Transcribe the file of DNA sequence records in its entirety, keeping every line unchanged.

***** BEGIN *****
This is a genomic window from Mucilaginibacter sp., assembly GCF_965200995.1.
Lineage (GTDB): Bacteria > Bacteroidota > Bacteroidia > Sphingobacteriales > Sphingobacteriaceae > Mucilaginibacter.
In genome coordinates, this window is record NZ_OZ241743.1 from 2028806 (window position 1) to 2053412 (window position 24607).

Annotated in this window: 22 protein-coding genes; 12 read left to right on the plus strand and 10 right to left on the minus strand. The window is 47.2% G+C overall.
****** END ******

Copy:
This is a genomic window from Mucilaginibacter sp., assembly GCF_965200995.1.
Lineage (GTDB): Bacteria > Bacteroidota > Bacteroidia > Sphingobacteriales > Sphingobacteriaceae > Mucilaginibacter.
In genome coordinates, this window is record NZ_OZ241743.1 from 2028806 (window position 1) to 2053412 (window position 24607).

Annotated in this window: 22 protein-coding genes; 12 read left to right on the plus strand and 10 right to left on the minus strand. The window is 47.2% G+C overall.